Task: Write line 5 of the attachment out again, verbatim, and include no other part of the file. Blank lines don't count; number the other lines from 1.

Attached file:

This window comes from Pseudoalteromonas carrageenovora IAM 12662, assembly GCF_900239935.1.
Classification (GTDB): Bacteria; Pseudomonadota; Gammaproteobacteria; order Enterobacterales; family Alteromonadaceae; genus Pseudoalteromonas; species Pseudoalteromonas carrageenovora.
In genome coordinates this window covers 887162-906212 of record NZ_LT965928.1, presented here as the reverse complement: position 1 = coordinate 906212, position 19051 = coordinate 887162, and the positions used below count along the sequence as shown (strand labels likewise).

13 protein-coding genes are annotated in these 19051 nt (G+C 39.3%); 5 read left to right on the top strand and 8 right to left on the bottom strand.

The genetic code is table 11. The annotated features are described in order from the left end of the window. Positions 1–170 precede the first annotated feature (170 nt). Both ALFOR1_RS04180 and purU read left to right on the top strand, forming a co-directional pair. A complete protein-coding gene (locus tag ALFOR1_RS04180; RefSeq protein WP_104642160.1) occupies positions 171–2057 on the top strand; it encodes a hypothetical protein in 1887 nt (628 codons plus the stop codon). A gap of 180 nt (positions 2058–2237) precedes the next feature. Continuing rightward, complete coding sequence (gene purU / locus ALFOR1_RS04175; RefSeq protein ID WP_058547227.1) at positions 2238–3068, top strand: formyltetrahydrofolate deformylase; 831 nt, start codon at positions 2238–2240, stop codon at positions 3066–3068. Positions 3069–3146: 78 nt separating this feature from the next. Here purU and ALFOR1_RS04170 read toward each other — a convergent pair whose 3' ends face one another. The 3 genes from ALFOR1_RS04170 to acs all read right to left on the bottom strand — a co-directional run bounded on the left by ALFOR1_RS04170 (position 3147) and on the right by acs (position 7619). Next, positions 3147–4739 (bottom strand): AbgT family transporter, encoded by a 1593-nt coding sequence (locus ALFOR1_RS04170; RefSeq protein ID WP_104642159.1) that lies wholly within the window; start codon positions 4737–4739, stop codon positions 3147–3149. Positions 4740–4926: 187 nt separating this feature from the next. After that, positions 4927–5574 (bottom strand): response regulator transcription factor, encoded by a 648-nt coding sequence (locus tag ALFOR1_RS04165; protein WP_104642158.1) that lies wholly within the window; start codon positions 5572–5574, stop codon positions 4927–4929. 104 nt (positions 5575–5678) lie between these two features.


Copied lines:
The genetic code is table 11. The annotated features are described in order from the left end of the window. Positions 1–170 precede the first annotated feature (170 nt). Both ALFOR1_RS04180 and purU read left to right on the top strand, forming a co-directional pair. A complete protein-coding gene (locus tag ALFOR1_RS04180; RefSeq protein WP_104642160.1) occupies positions 171–2057 on the top strand; it encodes a hypothetical protein in 1887 nt (628 codons plus the stop codon). A gap of 180 nt (positions 2058–2237) precedes the next feature. Continuing rightward, complete coding sequence (gene purU / locus ALFOR1_RS04175; RefSeq protein ID WP_058547227.1) at positions 2238–3068, top strand: formyltetrahydrofolate deformylase; 831 nt, start codon at positions 2238–2240, stop codon at positions 3066–3068. Positions 3069–3146: 78 nt separating this feature from the next. Here purU and ALFOR1_RS04170 read toward each other — a convergent pair whose 3' ends face one another. The 3 genes from ALFOR1_RS04170 to acs all read right to left on the bottom strand — a co-directional run bounded on the left by ALFOR1_RS04170 (position 3147) and on the right by acs (position 7619). Next, positions 3147–4739 (bottom strand): AbgT family transporter, encoded by a 1593-nt coding sequence (locus ALFOR1_RS04170; RefSeq protein ID WP_104642159.1) that lies wholly within the window; start codon positions 4737–4739, stop codon positions 3147–3149. Positions 4740–4926: 187 nt separating this feature from the next. After that, positions 4927–5574 (bottom strand): response regulator transcription factor, encoded by a 648-nt coding sequence (locus tag ALFOR1_RS04165; protein WP_104642158.1) that lies wholly within the window; start codon positions 5572–5574, stop codon positions 4927–4929. 104 nt (positions 5575–5678) lie between these two features.